Malaria vector control strategies have been a pillar to the success of malaria control globally [1]. African countries’ National Malaria Control Programmes (NMCP) have made substantial progress in malaria reduction through facilitation of free or subsidized long-lasting insecticidal bed net (LLIN) universal coverage campaigns with the aid of international donor agencies and governments for populations at malaria risk [2]. Although malaria vector populations across Africa have been reported to be declining [1, 3,4,5], malaria transmission is still high and concentrated in 10 countries, including Burkina Faso, Cameroon, Democratic Republic of the Congo, Ghana, Mali, Mozambique, Niger, Nigeria, Uganda, and United Republic of Tanzania) [1, 6]. The main tools that brought about malaria success to date are LLINs, indoor residual spraying (IRS) and appropriate diagnosis with drug prescriptions [1, 6]. LLINs are the most effective and feasible means of preventing malaria transmission in sub-Saharan Africa with a physical and chemical barrier [7,8,9,10]. With good LLIN technology, insecticidal efficacy can be maintained against anopheline mosquitoes for at least 3 years without need for further retreatment [8,9,10,11]. The demand for LLINs has attracted the interest of several pesticide companies to produce new brands of LLINs [1, 12, 13]. It is a pre-requisite for any new LLIN to be used by the community to pass a series of evaluation stages prior to its interim or full approval by WHOPES. WHO interim approval is given to a LLIN after it has successfully passed Phases I and II WHOPES evaluations, while the full approval is given after it has successfully passed Phase III evaluations [7,8,9,10, 12, 14].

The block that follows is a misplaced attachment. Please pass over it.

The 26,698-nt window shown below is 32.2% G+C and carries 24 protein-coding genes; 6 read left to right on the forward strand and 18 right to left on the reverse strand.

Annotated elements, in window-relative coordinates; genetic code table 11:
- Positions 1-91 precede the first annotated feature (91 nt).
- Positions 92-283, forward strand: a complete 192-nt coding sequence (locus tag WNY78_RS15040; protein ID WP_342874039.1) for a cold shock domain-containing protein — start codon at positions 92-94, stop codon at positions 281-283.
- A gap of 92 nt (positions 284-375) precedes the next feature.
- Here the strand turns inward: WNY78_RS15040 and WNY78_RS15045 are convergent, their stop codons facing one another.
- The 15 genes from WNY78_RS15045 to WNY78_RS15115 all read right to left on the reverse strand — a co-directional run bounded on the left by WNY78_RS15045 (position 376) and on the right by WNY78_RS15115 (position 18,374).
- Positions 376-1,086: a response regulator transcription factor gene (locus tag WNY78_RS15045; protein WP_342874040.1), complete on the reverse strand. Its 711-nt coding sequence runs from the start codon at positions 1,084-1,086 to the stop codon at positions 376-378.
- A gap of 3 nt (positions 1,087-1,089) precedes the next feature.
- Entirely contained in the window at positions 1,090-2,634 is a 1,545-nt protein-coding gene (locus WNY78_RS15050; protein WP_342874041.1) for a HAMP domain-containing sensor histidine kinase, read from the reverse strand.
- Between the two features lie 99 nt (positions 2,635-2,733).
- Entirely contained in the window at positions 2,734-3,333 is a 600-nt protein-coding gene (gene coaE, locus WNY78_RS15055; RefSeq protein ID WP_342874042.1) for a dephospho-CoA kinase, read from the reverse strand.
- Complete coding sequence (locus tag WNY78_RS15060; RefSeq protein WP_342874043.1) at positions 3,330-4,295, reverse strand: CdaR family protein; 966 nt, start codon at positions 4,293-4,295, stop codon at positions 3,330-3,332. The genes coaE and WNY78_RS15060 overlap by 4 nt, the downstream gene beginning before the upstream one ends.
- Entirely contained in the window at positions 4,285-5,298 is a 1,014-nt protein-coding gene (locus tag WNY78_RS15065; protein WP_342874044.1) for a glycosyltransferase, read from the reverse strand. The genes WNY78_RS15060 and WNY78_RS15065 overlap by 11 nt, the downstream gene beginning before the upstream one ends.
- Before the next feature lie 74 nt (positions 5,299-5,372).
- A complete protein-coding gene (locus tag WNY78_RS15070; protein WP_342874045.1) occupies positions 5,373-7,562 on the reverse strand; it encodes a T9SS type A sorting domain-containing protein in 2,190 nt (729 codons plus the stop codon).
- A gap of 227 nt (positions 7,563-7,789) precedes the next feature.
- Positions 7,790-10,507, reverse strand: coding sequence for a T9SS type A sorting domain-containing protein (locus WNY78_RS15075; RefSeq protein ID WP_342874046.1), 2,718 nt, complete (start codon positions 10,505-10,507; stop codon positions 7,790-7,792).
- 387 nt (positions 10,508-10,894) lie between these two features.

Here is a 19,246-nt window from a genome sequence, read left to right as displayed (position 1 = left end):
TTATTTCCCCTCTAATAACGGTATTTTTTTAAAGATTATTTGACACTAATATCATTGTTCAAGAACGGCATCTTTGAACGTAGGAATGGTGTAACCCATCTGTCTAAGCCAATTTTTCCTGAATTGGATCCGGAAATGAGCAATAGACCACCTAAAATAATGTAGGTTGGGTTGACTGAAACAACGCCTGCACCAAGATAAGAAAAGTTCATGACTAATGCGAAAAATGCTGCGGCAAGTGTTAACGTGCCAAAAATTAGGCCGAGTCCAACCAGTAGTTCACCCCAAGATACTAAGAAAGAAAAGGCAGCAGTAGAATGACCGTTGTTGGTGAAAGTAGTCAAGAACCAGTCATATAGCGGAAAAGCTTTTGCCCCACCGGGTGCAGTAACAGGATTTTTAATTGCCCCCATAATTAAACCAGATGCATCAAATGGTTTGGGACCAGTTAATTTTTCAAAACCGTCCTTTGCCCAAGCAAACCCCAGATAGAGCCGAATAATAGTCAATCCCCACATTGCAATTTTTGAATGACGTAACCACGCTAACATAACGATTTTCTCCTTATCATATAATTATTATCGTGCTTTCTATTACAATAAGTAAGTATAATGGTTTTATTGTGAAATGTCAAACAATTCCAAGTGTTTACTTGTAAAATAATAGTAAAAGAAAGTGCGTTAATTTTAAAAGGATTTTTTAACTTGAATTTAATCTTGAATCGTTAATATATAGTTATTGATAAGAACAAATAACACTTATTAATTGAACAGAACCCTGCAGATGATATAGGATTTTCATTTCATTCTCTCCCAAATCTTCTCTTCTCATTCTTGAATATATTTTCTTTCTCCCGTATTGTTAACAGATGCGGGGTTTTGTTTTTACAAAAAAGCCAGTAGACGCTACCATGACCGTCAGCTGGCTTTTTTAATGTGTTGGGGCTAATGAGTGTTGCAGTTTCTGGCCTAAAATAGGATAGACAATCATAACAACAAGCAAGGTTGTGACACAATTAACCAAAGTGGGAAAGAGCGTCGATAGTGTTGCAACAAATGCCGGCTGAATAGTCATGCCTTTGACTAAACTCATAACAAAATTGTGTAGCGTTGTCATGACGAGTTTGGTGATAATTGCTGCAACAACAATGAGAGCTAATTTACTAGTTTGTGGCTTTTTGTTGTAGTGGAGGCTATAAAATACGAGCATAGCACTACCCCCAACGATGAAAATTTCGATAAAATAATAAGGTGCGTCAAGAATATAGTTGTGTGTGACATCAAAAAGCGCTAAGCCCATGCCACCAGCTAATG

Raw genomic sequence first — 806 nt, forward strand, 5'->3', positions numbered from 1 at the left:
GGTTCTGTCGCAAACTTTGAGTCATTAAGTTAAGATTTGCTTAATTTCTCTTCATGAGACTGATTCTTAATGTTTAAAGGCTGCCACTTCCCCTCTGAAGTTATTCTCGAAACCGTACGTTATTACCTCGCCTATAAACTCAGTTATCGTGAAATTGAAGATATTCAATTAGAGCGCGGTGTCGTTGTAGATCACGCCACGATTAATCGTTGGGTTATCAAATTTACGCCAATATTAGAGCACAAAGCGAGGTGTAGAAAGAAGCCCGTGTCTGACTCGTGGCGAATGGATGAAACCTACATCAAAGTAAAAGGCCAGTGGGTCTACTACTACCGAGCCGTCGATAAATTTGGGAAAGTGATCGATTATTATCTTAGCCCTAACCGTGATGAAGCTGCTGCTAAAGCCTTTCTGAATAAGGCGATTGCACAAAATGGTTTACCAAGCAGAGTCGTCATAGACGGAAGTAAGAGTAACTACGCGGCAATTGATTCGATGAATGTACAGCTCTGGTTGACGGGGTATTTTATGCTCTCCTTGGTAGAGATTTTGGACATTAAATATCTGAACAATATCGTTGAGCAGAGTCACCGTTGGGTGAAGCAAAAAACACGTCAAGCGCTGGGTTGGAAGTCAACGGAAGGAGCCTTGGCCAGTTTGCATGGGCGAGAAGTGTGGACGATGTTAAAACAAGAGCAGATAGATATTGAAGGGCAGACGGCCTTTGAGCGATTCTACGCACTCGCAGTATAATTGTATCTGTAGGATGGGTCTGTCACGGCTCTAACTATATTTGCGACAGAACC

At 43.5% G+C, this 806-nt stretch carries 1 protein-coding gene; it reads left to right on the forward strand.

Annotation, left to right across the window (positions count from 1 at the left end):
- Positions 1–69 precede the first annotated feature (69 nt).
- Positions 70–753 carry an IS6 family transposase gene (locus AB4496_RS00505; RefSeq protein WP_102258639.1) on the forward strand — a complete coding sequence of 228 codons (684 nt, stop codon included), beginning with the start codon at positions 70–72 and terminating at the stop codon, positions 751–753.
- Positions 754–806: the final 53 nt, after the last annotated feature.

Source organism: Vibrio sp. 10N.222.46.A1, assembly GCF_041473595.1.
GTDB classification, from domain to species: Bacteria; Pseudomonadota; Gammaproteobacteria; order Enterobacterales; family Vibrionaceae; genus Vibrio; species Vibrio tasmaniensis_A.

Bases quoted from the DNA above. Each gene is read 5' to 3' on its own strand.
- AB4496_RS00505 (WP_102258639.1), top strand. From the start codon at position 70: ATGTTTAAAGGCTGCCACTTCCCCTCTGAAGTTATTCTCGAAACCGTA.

This study assessed the bio-efficacy of unwashed and washed MAGNet LLINs: alpha-cypermethrin incorporated LLIN against wild, free-flying, pyrethroid-resistant Anopheles funestus field populations in northeastern Tanzania.

Methods

Description of the site and design of the trial

The experimental huts are located at a field site of the Amani Medical Research Centre in Zeneti village, located 30 km from Muheza District, northeastern Tanzania, between 5°13′24″S and 38°39′96″, at an altitude of 192.9 m above sea level. The area around Muheza is characterized with high malaria prevalence caused mainly by Plasmodium falciparum which is transmitted by Anopheles gambiae sensu stricto (s.s.) during the rainy season, and by An. funestus during the dry season [15, 16]. The area has a typical entomological inoculation rates (EIRs) of 34–405 infective bites per person per year [17]. Anopheles gambiae s.s. is the predominant vector in the wet season while An. funestus is predominant in the dry season [15, 17]. The huts are made to a standard traditional East African veranda trap-hut design, with brick walls plastered with mud on the inside, a wooden ceiling lined with hessian sackcloth, corrugated iron roof, open eaves, with window traps and veranda traps on each side. The huts are built on concrete plinths and surrounded by a water-filled moat to deter entry of scavenging ants. There are two screened veranda traps on opposite sides of the huts to capture any mosquitoes that exit via the open eaves (unbaffled). The eaves of the two open verandas are baffled inwardly to funnel host-seeking mosquitoes into the hut and to deter exiting through these openings. With this modified hut design there is no need to make any correction for escaping mosquitoes [18, 19].